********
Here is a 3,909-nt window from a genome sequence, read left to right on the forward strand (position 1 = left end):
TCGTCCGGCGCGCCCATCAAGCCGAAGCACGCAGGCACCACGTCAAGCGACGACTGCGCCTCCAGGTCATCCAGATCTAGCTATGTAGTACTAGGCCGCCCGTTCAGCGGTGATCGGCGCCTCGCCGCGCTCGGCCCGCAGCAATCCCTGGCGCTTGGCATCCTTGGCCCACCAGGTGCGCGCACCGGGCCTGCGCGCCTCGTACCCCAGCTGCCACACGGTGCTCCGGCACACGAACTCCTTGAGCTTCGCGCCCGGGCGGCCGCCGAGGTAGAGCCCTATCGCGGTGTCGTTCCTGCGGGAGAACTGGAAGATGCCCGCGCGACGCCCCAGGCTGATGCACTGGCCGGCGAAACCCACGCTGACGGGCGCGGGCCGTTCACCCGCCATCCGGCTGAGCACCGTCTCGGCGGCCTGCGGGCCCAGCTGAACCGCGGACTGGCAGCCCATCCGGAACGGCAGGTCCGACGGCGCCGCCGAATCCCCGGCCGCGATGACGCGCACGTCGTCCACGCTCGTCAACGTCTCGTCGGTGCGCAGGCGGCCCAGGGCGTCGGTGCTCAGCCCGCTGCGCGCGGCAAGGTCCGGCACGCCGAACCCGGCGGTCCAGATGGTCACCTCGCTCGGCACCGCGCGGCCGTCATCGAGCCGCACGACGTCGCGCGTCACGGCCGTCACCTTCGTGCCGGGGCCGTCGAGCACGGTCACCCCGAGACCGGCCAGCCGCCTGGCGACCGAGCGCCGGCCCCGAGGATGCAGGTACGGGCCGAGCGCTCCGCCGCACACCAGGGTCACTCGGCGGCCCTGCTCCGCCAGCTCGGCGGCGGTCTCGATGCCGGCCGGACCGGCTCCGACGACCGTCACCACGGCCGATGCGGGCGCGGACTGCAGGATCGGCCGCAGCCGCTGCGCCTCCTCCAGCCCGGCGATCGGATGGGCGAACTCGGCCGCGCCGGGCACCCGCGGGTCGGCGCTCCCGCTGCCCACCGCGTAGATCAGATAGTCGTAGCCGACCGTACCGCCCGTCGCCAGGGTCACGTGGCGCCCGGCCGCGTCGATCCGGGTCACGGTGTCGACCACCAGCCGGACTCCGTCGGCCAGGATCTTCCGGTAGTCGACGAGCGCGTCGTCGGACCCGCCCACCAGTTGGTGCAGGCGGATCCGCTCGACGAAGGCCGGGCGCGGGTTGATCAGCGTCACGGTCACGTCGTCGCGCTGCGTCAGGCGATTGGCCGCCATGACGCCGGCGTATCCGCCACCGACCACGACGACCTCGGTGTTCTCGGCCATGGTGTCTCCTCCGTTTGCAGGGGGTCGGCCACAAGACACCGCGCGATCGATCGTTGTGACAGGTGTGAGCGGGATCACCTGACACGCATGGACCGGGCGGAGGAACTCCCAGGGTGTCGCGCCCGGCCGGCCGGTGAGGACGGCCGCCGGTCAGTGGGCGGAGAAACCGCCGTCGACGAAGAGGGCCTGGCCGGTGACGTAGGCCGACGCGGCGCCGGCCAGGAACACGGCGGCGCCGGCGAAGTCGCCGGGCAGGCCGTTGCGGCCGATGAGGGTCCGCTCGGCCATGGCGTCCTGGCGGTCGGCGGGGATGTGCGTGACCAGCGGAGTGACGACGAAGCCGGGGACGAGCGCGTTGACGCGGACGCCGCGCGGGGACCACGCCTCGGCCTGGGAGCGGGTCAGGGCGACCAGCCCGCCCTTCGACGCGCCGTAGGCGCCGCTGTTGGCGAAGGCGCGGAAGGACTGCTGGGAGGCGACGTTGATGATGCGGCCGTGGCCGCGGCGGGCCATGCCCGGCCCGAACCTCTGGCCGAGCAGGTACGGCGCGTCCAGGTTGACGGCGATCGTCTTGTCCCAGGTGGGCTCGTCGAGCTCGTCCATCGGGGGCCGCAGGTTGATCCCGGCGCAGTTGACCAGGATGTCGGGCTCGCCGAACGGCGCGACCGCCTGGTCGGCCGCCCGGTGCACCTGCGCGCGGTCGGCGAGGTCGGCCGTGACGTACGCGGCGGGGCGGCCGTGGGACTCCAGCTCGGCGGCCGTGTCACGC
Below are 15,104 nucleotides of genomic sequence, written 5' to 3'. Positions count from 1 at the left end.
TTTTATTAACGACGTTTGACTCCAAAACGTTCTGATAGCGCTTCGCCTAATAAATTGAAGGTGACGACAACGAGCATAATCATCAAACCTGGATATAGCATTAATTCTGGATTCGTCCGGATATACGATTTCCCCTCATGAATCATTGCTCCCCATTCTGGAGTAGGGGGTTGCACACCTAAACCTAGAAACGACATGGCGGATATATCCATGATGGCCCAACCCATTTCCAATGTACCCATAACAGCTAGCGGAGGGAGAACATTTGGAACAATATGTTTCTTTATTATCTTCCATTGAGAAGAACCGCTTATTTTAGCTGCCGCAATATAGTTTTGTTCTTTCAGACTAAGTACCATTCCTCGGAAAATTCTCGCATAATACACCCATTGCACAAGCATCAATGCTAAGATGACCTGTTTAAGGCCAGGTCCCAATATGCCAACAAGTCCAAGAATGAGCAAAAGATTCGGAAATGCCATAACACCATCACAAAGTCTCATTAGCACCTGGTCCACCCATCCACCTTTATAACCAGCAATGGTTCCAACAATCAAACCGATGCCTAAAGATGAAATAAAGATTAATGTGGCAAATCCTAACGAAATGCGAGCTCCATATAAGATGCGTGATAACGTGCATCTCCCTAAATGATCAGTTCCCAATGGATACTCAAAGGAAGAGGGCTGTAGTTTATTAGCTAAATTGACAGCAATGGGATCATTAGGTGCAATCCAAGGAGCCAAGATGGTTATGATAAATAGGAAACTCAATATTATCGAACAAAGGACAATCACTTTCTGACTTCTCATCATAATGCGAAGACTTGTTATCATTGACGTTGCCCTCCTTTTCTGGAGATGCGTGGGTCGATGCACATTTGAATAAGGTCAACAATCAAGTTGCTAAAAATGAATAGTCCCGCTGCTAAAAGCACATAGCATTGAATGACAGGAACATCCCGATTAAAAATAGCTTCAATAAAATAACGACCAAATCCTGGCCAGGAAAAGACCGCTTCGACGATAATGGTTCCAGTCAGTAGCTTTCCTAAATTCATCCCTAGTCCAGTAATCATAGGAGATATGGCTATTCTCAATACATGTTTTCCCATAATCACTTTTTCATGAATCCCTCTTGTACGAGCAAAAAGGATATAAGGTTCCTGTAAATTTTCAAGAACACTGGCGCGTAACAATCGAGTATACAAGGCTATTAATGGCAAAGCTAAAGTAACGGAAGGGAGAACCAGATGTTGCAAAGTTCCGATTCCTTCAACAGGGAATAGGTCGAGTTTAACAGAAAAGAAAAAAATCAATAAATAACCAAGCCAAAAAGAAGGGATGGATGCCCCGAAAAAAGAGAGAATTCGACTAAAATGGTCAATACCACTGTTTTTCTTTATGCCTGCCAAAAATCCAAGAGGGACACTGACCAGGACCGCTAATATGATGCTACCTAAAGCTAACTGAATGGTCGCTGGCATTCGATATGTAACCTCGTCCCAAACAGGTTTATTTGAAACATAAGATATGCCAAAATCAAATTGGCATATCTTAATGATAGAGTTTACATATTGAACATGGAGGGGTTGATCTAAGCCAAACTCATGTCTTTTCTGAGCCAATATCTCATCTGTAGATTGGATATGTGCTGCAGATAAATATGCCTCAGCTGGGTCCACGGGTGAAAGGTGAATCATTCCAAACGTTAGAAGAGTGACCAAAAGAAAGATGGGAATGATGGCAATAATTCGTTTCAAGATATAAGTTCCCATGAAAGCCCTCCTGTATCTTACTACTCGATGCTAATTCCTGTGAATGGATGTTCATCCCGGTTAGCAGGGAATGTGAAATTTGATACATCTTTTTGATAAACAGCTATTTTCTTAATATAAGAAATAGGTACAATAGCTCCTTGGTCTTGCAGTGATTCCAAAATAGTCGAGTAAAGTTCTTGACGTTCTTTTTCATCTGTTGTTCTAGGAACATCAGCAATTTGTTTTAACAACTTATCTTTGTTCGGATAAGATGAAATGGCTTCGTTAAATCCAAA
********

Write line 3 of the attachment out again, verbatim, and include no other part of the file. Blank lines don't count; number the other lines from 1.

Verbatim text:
Below are 15,104 nucleotides of genomic sequence, written 5' to 3'. Positions count from 1 at the left end.